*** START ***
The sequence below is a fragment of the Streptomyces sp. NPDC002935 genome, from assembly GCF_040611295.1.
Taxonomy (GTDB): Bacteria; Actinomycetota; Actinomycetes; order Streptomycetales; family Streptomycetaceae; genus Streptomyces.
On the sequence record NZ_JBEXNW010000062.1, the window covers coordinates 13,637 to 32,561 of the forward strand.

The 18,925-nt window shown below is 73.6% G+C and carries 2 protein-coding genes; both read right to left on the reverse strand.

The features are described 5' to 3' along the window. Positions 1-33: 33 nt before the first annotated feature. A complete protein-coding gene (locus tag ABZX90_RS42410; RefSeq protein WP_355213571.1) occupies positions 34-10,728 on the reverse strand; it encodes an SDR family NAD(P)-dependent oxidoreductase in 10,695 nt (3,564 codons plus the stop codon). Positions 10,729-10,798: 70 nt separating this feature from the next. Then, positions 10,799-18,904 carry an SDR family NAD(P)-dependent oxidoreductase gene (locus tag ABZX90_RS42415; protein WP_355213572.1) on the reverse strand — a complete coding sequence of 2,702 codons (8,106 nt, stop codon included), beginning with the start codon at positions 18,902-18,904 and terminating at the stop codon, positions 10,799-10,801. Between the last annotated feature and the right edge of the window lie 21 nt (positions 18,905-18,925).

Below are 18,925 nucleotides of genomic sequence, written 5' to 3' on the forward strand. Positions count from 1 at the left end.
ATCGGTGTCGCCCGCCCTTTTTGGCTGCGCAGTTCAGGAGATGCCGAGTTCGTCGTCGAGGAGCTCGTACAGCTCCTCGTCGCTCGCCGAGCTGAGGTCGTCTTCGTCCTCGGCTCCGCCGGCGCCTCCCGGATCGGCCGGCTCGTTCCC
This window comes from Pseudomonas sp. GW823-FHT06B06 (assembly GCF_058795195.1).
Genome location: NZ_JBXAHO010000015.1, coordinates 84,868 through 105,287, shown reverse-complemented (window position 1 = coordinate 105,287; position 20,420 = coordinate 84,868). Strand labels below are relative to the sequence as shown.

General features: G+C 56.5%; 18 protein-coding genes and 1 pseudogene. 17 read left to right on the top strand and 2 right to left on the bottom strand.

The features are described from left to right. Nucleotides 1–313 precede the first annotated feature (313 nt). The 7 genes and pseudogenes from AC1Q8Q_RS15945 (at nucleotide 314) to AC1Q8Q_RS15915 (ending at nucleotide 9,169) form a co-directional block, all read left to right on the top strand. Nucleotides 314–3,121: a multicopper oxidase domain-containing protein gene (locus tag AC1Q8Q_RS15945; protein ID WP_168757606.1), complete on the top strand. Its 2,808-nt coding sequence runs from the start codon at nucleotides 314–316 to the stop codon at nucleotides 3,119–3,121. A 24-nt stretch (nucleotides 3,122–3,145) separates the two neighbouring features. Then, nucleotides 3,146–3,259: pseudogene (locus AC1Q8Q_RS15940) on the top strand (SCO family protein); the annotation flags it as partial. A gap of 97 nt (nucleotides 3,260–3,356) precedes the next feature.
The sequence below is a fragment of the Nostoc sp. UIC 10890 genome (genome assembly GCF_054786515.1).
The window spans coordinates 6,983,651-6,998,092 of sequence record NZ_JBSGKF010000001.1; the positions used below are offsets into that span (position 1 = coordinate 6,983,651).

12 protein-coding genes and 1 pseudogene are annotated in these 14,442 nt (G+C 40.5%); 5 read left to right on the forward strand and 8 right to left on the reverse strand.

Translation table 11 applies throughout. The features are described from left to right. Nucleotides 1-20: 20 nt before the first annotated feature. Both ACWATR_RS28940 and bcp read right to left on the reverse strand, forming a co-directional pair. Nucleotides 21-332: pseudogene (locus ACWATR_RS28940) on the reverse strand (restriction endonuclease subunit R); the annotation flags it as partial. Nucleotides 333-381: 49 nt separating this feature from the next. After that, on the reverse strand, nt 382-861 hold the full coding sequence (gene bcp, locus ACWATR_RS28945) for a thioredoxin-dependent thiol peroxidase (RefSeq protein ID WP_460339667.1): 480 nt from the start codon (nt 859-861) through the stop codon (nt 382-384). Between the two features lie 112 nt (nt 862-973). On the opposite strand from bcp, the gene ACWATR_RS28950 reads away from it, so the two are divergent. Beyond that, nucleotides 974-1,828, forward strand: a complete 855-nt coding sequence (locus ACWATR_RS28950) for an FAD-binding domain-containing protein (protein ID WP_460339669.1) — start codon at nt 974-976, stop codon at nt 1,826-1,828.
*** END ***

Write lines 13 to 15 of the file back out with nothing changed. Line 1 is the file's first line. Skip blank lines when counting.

The window spans coordinates 6,983,651-6,998,092 of sequence record NZ_JBSGKF010000001.1; the positions used below are offsets into that span (position 1 = coordinate 6,983,651).

12 protein-coding genes and 1 pseudogene are annotated in these 14,442 nt (G+C 40.5%); 5 read left to right on the forward strand and 8 right to left on the reverse strand.

Translation table 11 applies throughout. The features are described from left to right. Nucleotides 1-20: 20 nt before the first annotated feature. Both ACWATR_RS28940 and bcp read right to left on the reverse strand, forming a co-directional pair. Nucleotides 21-332: pseudogene (locus ACWATR_RS28940) on the reverse strand (restriction endonuclease subunit R); the annotation flags it as partial. Nucleotides 333-381: 49 nt separating this feature from the next. After that, on the reverse strand, nt 382-861 hold the full coding sequence (gene bcp, locus ACWATR_RS28945) for a thioredoxin-dependent thiol peroxidase (RefSeq protein ID WP_460339667.1): 480 nt from the start codon (nt 859-861) through the stop codon (nt 382-384). Between the two features lie 112 nt (nt 862-973). On the opposite strand from bcp, the gene ACWATR_RS28950 reads away from it, so the two are divergent. Beyond that, nucleotides 974-1,828, forward strand: a complete 855-nt coding sequence (locus ACWATR_RS28950) for an FAD-binding domain-containing protein (protein ID WP_460339669.1) — start codon at nt 974-976, stop codon at nt 1,826-1,828.